President honours Casement’s ‘empathy for the oppressed’
Wreaths laid at Banna Strand to mark centenary of capture after arrival on U-boat
Locals clambered up on sand dunes and ringed the wide expanse of beach where Casement, Robert Monteith from the Irish Volunteers and Sgt Daniel Bailey - one of the few men recruited to the Irish Brigade raised by Casement in German prisoner-of-war camps - came ashore in a dingy.
The Banna Strand ceremony was the biggest State commemoration outside Dublin and the first major one to coincide with the chronological centenary of the Rising.
The wreathlaying ceremony took place with full military honours. The LE Aoife was anchored out in the bay and there was a military flypast.
British ambassador Dominick Chilcott and his German equivalent Matthias Höpfner were both present, as were relatives of Casement and Monteith.
The thwarting of the Aud’s attempt to run guns into Ireland for the Volunteers probably scuppered the slim chances of the Rising being a military success.
President Higgins recalled how the three men had come ashore in the early hours of April 21st, 1916, exhausted after a brutal six-day journey in a German submarine.
Casement, who was suffering from the affects of malaria, was so exhausted on arrival that he took refuge in McKenna’s Fort and was discovered by a policeman that day and arrested.
His grandniece Lesley McNaughton laid a wreath in his honour at the monument near Banna before the State ceremony took place.
The president spoke of Casement’s “idealism, his passionate empathy for the hopeless and the oppressed”.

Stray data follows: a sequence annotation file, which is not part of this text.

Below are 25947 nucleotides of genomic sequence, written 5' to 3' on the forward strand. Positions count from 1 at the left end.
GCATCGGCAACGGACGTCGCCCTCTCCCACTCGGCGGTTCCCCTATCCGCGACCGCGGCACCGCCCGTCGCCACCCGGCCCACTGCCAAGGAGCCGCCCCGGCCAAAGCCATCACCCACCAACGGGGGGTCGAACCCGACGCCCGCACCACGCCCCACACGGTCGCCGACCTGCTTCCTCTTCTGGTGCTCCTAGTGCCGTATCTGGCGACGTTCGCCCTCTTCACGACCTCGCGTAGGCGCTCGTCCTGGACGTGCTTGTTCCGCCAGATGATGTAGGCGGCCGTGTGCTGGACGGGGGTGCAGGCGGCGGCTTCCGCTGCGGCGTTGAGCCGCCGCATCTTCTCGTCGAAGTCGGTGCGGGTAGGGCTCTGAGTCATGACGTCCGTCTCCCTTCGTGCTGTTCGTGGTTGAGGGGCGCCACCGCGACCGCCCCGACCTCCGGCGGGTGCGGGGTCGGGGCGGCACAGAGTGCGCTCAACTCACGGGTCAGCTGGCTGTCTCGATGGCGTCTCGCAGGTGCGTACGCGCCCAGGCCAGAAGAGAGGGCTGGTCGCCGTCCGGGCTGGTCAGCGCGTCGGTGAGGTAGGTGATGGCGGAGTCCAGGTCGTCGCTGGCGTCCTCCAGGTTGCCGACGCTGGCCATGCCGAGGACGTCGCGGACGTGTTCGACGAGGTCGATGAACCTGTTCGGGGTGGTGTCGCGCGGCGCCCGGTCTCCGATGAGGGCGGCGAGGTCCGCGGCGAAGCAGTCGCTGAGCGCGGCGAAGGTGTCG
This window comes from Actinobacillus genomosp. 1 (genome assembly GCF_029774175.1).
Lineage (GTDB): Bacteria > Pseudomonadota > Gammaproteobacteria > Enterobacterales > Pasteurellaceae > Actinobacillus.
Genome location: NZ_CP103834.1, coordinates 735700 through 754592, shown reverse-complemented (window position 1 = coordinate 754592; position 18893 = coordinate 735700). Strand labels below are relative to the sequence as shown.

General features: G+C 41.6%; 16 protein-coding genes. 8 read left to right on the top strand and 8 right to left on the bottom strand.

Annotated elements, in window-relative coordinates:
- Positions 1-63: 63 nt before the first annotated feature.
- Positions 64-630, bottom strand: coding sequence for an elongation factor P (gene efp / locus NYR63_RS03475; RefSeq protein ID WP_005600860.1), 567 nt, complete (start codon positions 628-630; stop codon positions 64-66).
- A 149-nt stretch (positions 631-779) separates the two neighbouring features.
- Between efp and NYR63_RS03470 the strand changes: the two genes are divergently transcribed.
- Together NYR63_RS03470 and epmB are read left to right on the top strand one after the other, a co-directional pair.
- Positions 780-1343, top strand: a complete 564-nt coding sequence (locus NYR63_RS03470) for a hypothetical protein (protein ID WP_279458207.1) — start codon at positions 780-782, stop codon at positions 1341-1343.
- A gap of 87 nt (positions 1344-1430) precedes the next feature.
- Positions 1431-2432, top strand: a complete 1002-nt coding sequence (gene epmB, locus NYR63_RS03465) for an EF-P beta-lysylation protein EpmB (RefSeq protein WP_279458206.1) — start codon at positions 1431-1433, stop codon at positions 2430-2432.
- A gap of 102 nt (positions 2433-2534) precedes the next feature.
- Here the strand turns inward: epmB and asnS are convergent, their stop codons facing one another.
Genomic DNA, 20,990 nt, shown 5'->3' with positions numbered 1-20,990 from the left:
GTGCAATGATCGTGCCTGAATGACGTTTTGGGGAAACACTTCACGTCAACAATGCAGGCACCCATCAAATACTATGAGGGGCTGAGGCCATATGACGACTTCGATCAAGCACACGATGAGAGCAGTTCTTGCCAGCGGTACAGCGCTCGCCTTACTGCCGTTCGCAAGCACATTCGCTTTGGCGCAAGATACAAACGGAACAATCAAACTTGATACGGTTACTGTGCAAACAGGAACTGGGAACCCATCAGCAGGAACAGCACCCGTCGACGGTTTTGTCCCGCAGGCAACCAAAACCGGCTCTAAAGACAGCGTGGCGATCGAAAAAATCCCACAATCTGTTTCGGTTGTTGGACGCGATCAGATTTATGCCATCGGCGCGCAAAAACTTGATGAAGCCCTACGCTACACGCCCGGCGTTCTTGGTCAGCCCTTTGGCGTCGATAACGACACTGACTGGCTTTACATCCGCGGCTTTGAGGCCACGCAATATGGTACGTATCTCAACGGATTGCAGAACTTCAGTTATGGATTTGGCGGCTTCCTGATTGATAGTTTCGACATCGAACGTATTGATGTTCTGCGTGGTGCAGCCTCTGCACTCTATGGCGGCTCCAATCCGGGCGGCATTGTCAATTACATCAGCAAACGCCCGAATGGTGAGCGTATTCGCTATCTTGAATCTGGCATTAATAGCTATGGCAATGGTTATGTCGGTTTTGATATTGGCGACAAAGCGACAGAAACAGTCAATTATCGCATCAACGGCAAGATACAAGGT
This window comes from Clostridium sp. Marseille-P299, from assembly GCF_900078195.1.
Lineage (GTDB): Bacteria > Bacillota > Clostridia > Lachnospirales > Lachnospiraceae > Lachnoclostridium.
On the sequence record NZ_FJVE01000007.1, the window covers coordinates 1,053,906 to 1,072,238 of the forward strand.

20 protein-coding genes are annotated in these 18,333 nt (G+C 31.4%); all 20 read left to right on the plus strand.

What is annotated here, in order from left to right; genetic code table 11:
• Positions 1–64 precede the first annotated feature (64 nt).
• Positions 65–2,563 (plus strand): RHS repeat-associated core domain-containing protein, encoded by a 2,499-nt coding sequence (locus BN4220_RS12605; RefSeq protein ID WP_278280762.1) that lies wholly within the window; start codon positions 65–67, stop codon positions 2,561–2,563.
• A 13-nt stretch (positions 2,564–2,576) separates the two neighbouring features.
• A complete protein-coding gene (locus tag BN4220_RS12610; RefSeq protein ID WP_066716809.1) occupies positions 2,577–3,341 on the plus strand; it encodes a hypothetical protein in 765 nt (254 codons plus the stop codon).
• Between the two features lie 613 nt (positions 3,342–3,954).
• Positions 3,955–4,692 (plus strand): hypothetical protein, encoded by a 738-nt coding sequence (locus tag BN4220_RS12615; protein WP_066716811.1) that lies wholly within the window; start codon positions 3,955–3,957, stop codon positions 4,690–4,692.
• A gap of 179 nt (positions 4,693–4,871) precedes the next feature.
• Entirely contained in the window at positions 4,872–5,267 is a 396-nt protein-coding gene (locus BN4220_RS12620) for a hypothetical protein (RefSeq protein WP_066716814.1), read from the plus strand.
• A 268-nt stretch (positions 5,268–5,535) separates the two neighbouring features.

“Today we take great pride in recalling Roger Casement’s idealism, his courage, his passionate defence of the human dignity of those who were the victims of a brutal world order, and his commitment to the cause of freedom, in Ireland and abroad.”
The president acknowledged that Casement’s role in seeking aid from Germany, when so many Irishmen were fighting against Germany on the Western Front, was contentious, but suggested that we “refrain, at a distance of 100 years, from any simplistic judgement - whether apologetic or condemning”.
“It is important that we endeavour to do justice to the motivations of the actors of the time, and to the manner in which they judged or were induced to seize the opportunities afforded by that wider context to advance a cause they believed was just - however it was to be attained.”
Among those who participated in the ceremony was actor Declan McCarthy, who read from Casement’s speech from the dock before he was sentenced to death for treason.
Special emphasis was laid on the phrase, “loyalty is a sentiment, not a law. It rests on love, not on restraint. The government of Ireland by England rests on restraint, and not on law.”
The service included a rendition of Banna Strand, also known as the Ballad of Roger Casement, by Mike Hanrahan and Breanndan Ó Beaglaoich.
Afterwards, President Higgins visited a new exhibition on Casement at the Kerry County Museum in Tralee.
Casement was hanged in Pentonville Prison, London, on August 3rd, 1916, after being found guilty of treason. His remains were returned to Ireland in 1965.
After years working for Britain’s foreign service and exposing abuses in rubber plantations run by Belgium’s King Leopold II in Congo, he had been knighted.
Additional reporting: PA